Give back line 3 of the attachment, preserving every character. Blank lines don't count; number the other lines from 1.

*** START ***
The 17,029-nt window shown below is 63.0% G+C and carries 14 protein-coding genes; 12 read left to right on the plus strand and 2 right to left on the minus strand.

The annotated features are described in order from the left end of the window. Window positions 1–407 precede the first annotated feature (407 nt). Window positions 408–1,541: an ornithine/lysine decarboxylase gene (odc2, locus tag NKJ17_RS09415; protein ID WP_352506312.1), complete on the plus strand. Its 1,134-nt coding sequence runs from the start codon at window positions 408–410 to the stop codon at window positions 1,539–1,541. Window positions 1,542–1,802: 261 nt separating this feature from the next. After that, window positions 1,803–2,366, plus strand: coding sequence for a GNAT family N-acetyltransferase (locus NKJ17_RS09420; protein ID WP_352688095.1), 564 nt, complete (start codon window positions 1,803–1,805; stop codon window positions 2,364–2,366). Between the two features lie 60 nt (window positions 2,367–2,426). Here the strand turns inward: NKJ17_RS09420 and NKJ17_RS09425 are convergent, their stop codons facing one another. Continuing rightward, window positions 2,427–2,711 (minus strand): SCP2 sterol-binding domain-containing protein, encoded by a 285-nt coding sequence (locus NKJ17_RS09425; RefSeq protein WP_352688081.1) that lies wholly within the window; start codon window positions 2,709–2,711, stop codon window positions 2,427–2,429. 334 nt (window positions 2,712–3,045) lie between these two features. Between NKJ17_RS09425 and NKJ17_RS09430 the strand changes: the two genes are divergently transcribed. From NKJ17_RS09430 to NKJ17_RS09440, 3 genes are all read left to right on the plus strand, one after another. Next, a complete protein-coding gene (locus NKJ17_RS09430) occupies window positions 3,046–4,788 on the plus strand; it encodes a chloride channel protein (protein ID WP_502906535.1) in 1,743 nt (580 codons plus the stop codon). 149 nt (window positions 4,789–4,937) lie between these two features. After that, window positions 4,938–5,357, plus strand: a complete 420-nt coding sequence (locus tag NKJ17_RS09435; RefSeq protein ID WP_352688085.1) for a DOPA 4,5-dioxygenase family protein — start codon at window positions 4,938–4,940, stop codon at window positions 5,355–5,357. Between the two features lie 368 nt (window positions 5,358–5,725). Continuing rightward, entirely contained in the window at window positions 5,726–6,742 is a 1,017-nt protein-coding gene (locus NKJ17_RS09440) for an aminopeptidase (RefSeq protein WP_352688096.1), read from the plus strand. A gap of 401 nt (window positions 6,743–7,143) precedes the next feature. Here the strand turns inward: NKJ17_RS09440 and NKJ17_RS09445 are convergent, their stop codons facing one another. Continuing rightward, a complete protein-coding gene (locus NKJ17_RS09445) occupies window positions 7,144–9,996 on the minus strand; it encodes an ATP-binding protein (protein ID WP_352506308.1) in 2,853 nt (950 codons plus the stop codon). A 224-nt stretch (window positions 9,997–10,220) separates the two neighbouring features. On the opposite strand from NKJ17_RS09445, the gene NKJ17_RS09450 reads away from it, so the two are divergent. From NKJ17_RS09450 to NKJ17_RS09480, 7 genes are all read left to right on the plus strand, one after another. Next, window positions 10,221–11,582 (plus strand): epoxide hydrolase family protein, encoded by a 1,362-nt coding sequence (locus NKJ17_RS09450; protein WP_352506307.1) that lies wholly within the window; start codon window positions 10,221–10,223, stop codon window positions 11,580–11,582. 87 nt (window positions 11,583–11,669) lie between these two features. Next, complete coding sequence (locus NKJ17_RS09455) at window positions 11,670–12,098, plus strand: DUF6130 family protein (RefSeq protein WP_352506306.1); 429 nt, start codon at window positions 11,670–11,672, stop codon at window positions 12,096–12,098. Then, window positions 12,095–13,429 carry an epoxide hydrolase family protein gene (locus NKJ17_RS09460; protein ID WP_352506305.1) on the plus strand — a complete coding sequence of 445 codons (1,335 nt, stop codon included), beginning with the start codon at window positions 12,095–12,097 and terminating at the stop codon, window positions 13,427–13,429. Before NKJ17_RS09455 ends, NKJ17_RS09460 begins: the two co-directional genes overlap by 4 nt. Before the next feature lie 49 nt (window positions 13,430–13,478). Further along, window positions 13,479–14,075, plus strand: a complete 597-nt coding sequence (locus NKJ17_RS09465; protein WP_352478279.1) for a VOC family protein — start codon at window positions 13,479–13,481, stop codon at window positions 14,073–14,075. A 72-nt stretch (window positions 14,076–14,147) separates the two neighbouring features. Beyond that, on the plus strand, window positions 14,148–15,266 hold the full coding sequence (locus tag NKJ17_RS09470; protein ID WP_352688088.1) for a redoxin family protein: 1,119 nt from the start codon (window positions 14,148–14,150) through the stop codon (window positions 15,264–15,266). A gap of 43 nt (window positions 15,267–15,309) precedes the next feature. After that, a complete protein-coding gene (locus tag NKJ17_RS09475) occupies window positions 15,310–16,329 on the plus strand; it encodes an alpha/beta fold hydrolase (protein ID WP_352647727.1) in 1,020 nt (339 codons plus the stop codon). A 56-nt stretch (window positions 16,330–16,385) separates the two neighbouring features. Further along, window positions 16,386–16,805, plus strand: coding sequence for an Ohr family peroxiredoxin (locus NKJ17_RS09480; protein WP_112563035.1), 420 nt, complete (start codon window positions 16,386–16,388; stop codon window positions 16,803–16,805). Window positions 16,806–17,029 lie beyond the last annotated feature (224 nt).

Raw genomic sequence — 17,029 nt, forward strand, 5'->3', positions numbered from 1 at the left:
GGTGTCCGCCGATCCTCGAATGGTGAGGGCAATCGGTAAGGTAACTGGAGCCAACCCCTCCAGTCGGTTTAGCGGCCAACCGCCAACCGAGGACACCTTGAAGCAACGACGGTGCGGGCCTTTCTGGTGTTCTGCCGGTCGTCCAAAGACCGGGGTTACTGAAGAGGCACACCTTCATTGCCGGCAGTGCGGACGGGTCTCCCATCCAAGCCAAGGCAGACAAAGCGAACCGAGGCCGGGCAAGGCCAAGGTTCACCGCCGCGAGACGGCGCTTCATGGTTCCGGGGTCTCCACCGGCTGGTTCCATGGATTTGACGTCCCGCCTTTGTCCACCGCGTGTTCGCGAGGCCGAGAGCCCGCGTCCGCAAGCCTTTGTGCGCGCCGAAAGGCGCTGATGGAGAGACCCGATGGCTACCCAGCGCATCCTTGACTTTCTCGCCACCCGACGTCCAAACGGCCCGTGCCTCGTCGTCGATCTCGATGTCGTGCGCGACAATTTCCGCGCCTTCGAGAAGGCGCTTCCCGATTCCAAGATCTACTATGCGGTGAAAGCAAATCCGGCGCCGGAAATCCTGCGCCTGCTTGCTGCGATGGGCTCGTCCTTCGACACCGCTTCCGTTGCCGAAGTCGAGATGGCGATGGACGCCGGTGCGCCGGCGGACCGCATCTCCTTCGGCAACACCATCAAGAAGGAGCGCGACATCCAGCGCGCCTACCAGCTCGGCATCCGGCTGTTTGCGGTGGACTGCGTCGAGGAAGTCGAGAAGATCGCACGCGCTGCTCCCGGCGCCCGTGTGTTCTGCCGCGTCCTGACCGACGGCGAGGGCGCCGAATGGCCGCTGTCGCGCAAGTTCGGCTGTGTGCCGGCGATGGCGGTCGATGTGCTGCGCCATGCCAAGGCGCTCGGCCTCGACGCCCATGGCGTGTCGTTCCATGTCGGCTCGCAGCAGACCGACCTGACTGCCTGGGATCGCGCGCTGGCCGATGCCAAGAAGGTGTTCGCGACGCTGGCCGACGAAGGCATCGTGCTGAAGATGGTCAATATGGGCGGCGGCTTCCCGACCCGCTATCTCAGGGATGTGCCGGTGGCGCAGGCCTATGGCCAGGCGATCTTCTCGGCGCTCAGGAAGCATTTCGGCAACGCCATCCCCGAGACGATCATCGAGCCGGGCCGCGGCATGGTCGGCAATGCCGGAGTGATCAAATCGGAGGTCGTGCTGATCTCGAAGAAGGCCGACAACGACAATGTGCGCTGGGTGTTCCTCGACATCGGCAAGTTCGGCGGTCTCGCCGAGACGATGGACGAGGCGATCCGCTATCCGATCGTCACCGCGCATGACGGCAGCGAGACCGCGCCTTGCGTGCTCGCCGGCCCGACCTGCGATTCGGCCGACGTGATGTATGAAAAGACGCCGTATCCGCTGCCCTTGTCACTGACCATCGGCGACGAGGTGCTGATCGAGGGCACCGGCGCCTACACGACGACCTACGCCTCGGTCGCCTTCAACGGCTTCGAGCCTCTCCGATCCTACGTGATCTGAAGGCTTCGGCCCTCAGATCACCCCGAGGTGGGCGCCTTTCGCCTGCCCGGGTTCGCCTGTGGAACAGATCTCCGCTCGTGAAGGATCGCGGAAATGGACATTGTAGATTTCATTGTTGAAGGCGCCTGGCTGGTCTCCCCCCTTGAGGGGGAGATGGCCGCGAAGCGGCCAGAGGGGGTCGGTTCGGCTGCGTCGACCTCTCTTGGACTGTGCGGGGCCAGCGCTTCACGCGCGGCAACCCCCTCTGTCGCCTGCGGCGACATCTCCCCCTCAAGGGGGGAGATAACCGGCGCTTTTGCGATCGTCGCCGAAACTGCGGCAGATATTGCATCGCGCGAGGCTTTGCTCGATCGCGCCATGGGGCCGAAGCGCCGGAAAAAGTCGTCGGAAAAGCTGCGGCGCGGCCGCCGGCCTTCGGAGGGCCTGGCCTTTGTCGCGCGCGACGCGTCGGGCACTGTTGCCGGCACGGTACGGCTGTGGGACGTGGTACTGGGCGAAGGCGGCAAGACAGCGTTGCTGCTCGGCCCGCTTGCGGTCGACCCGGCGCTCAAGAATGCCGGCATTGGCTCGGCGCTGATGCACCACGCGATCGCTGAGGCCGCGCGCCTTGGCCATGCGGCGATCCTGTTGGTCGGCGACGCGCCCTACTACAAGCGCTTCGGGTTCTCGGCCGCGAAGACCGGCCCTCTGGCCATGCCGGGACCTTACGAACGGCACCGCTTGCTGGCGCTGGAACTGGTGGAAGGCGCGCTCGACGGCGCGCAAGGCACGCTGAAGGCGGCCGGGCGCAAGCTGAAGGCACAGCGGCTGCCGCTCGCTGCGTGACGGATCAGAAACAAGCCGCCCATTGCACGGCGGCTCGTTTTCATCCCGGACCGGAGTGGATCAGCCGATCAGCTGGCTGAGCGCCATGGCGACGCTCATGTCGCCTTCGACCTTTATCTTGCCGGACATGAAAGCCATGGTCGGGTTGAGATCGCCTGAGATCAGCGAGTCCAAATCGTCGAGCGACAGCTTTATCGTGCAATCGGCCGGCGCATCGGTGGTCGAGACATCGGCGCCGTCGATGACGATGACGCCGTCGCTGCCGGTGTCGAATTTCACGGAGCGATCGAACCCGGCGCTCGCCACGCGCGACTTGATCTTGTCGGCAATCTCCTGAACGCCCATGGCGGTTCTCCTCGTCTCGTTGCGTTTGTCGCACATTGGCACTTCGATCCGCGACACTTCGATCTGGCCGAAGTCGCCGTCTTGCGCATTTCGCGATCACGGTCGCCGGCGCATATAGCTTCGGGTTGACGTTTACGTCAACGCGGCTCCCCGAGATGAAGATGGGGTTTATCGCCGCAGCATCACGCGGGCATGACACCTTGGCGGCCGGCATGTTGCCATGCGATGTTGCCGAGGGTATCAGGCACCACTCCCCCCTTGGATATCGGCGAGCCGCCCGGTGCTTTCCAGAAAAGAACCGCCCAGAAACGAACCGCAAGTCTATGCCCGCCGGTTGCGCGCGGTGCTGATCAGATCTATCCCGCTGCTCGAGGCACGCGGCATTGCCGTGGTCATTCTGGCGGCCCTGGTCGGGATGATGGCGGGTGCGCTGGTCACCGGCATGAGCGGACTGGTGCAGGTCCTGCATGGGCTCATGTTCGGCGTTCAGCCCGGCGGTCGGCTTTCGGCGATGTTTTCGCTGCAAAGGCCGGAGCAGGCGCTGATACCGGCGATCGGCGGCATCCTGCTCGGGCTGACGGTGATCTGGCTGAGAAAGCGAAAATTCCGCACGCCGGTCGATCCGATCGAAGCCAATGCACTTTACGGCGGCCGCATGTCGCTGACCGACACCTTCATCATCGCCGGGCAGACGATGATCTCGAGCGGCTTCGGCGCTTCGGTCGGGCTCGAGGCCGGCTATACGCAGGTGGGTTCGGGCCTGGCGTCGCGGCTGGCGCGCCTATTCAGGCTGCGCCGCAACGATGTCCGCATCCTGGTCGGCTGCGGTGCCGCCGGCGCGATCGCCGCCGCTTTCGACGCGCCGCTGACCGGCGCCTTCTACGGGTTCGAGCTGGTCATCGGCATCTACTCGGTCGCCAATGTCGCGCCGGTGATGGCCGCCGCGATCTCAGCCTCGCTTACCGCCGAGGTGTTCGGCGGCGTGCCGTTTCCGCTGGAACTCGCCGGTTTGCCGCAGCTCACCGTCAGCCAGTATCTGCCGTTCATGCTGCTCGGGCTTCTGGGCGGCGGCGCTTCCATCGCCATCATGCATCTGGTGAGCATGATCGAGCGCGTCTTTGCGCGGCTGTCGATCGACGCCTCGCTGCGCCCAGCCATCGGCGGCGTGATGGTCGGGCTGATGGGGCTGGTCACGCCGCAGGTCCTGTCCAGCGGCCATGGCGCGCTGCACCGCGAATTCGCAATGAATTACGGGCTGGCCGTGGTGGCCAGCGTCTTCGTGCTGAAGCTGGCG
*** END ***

Raw genomic sequence — 17,029 nt, forward strand, 5'->3', positions numbered from 1 at the left: